Small and safe experiments: are feelings important?

In the world of small, safe experiments, it is possible to think that what we do is important. It is of less consequence to know how we feel.

Nothing could be further from the truth. Recently,  I had the opportunity to work with some-one on an action plan for their recovery after an accident. This left them with permanent, visible scarring. It interfered with ‘normal’ functioning a great deal.  The repair work was done by doctors, with the help of physiotherapists and other specialists. Indeed, with time, the disruption to daily living routines was reduced as the person adapted and used their creativity to develop novel solutions. Even so, problems with daily living persisted.

In addition, there were issues about the things, often small things,  that couldn’t be done any more. Asking for help was easier to say, than to do. Over time self-worth and self-esteem was undermined. The loss of functioning had an unexpectedly large impact on the person’s state of mind.

This account of  the large and small losses – some evident and some less so –  took time to emerge. These losses came with strong feelings and, were to become of much relevance in shaping the ‘scenic route’ toward recovery.

So what is known about that scenic route, as far as losses are concerned?

There is a pattern of feelings that many, but not all,  people experience after a loss. These are summarised in this well-known transition curve:

Untitled

It’s tempting to see these feelings as an inconvenience, or even an obstacle to change. However, that conclusion can be viewed differently.   The feelings generated serve to stop us in our tracks. There is no longer a just perceptible change going on in our life. Instead, a large change has brought us up short. It is going to take time to absorb the practical meaning of what has happened. Feeling shocked is a great way to stop us in our tracks.

Literally, we stop still and do not move, if only for a very short time.

In time, it possible to see the way in which ‘unhelpful’ feelings can serve a purpose after all. Consider this illustration:

A different view of the Change Process

The message I read in this illustration – from Trevor Griffiths’ Emotional Logic course – is, as stated –  shock stops me in my tracks. It may help me avoid getting into even deeper trouble after a major change.  Denial serves a similar purpose by diverting our resources, now under pressure, to the ‘important’ things in life – sometime actual survival. Thereafter, anger can give me the energy I need to create change.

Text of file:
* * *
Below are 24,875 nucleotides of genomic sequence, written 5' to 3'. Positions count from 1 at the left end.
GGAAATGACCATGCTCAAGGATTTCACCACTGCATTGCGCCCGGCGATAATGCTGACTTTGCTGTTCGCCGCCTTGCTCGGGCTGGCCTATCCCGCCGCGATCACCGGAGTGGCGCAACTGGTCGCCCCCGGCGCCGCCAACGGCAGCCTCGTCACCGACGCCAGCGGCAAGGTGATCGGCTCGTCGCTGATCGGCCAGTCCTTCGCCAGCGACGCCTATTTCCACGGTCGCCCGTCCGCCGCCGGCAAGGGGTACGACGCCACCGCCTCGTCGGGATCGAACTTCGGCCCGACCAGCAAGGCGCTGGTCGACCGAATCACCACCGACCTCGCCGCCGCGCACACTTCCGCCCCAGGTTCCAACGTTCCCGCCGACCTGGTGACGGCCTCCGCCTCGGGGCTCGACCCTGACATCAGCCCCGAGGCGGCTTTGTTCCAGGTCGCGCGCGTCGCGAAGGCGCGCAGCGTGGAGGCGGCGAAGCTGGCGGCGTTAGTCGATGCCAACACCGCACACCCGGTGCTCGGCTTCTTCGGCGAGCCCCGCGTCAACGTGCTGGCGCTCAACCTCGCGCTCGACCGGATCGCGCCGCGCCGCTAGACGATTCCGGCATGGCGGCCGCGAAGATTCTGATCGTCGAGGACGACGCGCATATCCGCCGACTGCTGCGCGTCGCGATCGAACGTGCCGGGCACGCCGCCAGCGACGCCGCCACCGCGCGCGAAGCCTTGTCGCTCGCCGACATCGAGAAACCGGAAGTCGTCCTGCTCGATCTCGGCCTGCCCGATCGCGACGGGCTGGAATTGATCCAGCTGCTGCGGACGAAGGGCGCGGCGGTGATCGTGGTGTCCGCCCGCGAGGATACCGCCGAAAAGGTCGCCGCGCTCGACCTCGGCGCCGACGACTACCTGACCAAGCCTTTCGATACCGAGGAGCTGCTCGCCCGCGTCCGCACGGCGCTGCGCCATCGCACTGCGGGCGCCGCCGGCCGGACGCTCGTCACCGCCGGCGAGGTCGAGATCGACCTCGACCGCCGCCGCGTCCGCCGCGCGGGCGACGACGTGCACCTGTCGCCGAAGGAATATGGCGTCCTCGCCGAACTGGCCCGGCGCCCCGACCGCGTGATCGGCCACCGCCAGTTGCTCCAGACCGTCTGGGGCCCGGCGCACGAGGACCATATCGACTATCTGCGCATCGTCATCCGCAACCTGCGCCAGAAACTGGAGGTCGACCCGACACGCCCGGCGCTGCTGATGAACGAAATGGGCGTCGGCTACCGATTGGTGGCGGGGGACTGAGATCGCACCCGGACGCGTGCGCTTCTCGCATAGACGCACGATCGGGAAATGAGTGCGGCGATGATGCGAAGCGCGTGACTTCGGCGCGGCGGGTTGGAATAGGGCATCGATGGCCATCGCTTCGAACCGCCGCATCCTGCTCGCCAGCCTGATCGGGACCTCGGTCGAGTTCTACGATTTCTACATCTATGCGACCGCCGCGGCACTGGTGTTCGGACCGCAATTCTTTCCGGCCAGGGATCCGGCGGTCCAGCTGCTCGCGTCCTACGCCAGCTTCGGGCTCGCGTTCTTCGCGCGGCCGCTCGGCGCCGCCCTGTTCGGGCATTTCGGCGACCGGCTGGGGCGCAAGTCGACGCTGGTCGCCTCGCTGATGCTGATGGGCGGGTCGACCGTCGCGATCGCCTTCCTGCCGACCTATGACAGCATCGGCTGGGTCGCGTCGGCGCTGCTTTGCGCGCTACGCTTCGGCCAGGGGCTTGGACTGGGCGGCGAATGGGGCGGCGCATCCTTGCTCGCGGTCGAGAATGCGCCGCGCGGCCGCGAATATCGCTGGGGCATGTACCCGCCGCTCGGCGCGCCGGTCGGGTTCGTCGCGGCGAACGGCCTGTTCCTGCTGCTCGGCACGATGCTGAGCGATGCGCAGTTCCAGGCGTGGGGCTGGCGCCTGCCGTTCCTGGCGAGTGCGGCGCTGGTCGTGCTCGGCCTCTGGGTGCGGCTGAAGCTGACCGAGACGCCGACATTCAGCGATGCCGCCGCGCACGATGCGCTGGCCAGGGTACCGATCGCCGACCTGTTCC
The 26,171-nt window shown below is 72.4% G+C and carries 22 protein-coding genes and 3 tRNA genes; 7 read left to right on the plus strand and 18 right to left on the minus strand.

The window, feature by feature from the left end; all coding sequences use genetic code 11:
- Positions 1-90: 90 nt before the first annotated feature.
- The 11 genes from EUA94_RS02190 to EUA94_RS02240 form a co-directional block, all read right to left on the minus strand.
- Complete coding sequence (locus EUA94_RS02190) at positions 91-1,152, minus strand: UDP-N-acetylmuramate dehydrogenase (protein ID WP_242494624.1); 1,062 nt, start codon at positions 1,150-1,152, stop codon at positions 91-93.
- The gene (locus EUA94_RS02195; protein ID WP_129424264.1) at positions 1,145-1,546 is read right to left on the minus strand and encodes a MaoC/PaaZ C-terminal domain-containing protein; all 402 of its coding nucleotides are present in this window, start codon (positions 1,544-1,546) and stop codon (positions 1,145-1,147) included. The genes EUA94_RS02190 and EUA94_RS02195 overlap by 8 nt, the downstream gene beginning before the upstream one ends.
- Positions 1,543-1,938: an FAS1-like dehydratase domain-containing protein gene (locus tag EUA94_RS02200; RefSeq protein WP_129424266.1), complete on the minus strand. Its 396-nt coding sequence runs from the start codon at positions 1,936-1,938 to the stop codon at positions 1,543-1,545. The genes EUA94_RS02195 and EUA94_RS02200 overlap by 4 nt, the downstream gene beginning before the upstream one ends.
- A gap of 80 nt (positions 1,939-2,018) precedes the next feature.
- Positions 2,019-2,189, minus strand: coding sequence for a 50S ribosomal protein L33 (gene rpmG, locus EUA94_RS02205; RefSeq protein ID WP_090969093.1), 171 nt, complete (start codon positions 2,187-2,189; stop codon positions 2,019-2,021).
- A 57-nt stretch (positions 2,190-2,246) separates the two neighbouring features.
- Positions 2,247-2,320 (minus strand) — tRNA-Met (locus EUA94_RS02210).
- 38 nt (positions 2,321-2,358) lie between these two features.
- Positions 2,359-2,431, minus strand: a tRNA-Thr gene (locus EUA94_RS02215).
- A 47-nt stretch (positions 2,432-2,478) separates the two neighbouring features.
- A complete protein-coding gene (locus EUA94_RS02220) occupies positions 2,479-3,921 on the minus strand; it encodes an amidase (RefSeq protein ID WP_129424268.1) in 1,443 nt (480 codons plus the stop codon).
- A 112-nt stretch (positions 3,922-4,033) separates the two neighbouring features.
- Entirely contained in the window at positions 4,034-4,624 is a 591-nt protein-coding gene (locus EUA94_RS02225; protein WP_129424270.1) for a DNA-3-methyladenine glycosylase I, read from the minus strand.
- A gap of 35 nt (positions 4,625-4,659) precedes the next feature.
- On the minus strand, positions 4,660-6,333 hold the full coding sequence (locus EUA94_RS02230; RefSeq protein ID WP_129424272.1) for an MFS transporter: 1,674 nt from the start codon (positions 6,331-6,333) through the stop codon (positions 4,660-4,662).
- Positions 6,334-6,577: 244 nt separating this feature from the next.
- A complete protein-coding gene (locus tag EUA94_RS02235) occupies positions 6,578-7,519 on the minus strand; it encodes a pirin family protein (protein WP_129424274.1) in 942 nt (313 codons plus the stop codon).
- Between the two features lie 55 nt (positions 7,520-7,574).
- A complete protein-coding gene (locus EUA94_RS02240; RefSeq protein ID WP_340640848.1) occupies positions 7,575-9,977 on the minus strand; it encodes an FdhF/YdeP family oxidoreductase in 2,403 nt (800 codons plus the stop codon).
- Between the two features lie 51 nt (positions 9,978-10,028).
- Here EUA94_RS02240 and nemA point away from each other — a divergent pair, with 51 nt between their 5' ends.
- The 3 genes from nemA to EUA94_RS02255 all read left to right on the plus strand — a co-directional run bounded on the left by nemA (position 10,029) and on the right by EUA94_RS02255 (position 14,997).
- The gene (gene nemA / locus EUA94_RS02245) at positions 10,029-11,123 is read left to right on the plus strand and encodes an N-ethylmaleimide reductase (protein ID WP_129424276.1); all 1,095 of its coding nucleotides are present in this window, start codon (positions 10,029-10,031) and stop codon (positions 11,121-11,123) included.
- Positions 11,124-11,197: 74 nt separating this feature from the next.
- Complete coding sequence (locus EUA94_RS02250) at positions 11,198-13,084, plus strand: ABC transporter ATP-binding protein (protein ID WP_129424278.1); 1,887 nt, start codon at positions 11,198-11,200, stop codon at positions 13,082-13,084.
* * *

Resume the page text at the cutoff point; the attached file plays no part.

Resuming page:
Now guilt is a strange one; one that most of us do not take to very much. However, guilt exists to stop me doing things.  It can stop me taking socially unacceptable steps, such as committing a crime.

Bargaining is there to foster small, safe experiments; putting one toe in the water to notice what happens.More importantly, it helps me avoid repeating history.  At that point, I may be able to Think, Judge and Act – to work on my options for my own future.  Bargaining is an important part of designing and implementing small, safe experiments .Bargaining is a time  for putting one toe in the water to notice what happens.

Feeling depressed generally slows me down. That might be important when my renewed energy leads me towards options that might be difficult, if not impossible to acheive at this time.  If I can slow myself down, without feeling depressed, then I may be able to accept what I can do differently, and to know what I may be less able to do differently.

Part of Acceptance is having the wisdom to know the difference between what can be acheived, and what is not, now, within my reach.

This, and other ‘obstacles’ to moving on were labelled  the “conservative impulse” by the well-known social scientist Paul Marris.  His book, Loss and Change, had a profound impact on me when I was teaching.

He was saying that humans are hard-wired to view change with caution. In more recent years, it has become evident that our ‘hard wiring’ fosters a negative bias in our thinking. All this caution can help us to think twice before doing something. In my practice over the years, I have seen many people, in a time of crisis, regret an impulsive act that had large consequences when, for the sake of stopping,  it might have been possible to slow down and take stock.

It may be an old text now, but Marris is still worth a read. This is particularly true if you consider his material alongside the work of Margaret Stroebe. Not only do the feelings that arise with loss have importance,  but the feelings, unpleasant to experience, can serve some functions.

A Safe experiment

Consider a time when your feelings seemed to be getting in the way and unsettling you ‘too much’.This page on this web site might help galvanise some relevant information. As ever, chose a time in your life that is manageable or make sure you have professional support at hand.

Make a note: what happened and when did it happen? Who was involved and what were your relationships with any of the people involved.

Jot down just some fo the feelings you recall from that time. You may find a safe experiment – here – of some help.

Take a break ……

…. come back and review those feelings. Consider – in light of the two illustrations above – what useful function did the feelings, particularly the negative feelings, serve?

What small difference could you make – and are you willing to make – to help the process along? Bear in mind my illustration of the Window of Tolerance (WoT) and how it highlights to demands on us when we seek to stay on the ‘scenic’ route to change.

Who might be available to help you stay on the long and winding road, rather than slip into a ditch?

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